The inherent subjectivity of any definition of obscenity has led to the suppression of constitutionally protected expression. Sometimes the suppression is direct and well publicized -- for example, the 1990 conviction of a Florida record store owner for selling a certain album of rap music, and the prosecution, in the same year, of an Ohio museum director for exhibiting the works of a celebrated photographer. But even more pervasive is the "chilling effect" that vague standards have on writers and artists, pressuring them to engage in self-censorship to avoid running afoul of a legal definition that means different things to different people.
The First Amendment enshrines the principle that freedom of thought and expression are essential to a free society. In practice, the First Amendment's guarantees mean that adults must be free to decide for themselves, without governmental interference, what to read, write, paint, draw, photograph, see and hear.
A: No direct link between exposure to sexually explicit material and anti-social behavior or sexual violence has ever been scientifically established. In 1967, President Lyndon B. Johnson appointed a panel of experts to examine this issue. But after three years of extensive research, the National Commission on Obscenity and Pornography found no convincing evidence of a causal connection. Indeed, the commission concluded that the real problem is not sexual imagery but "the inability or reluctance of people in our society to be open and direct in dealing with sexual matters." The commission called for the repeal of existing obscenity statutes, except those concerning children, and recommended better sex education, better communication about sexual matters and more research.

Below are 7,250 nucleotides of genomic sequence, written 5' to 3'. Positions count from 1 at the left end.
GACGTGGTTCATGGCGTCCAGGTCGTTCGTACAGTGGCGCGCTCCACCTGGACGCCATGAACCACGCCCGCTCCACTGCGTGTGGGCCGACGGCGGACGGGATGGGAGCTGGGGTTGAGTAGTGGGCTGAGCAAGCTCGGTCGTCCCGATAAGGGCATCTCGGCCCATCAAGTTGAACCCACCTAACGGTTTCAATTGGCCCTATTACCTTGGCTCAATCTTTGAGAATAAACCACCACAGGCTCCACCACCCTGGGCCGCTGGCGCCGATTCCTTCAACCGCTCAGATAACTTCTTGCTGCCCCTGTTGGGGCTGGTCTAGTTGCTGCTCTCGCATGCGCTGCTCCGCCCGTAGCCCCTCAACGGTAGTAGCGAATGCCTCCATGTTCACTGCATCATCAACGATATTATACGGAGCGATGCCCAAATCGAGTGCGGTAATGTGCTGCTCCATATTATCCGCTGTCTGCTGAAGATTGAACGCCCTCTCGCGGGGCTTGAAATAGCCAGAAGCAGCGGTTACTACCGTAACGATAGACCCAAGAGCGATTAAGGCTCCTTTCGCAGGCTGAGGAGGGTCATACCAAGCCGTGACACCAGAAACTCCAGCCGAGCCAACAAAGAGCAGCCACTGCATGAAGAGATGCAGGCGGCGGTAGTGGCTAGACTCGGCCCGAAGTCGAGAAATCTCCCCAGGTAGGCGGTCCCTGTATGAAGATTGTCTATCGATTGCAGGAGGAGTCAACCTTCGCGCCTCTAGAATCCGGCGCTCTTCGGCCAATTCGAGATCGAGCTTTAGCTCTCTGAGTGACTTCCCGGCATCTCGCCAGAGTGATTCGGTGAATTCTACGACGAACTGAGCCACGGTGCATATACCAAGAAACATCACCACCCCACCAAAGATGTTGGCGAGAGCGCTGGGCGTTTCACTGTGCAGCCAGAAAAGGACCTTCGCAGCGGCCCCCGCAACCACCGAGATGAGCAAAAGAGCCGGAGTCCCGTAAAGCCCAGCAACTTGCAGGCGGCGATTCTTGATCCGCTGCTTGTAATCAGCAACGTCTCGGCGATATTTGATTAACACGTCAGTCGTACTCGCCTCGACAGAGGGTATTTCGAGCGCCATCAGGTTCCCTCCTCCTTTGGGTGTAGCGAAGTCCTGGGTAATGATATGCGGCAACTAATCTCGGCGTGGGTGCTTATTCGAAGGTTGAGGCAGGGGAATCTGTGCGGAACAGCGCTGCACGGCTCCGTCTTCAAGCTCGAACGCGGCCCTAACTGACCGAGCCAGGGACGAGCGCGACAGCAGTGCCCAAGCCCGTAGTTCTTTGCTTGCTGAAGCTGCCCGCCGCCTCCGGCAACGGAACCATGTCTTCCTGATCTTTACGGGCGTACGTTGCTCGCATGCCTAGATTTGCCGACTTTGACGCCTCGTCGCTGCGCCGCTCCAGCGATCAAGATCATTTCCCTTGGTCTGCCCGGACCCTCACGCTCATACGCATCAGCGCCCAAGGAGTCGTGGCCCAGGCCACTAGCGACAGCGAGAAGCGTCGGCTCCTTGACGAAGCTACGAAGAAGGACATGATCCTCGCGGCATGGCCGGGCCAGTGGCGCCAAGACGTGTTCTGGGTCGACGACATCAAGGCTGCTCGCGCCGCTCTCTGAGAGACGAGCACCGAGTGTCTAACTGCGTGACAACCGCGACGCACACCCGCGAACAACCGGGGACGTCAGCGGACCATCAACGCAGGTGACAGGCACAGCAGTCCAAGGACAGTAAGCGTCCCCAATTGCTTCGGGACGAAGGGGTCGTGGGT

In 1985, President Reagan's Attorney General, Edwin Meese, convened another commission, stating that "re-examination of the issue of pornography is long overdue." The Meese Commission, chaired by a zealous anti-pornography federal prosecutor, held public hearings at which a parade of witnesses recounted, from behind a screen, tales of sexual abuse. The commission then declared that it had established a link between such abuse and pornography and proposed new censorship laws. Soon afterwards, several prominent scientists whose studies the Commission's report had cited disassociated themselves from the report, charging that their research had been misrepresented.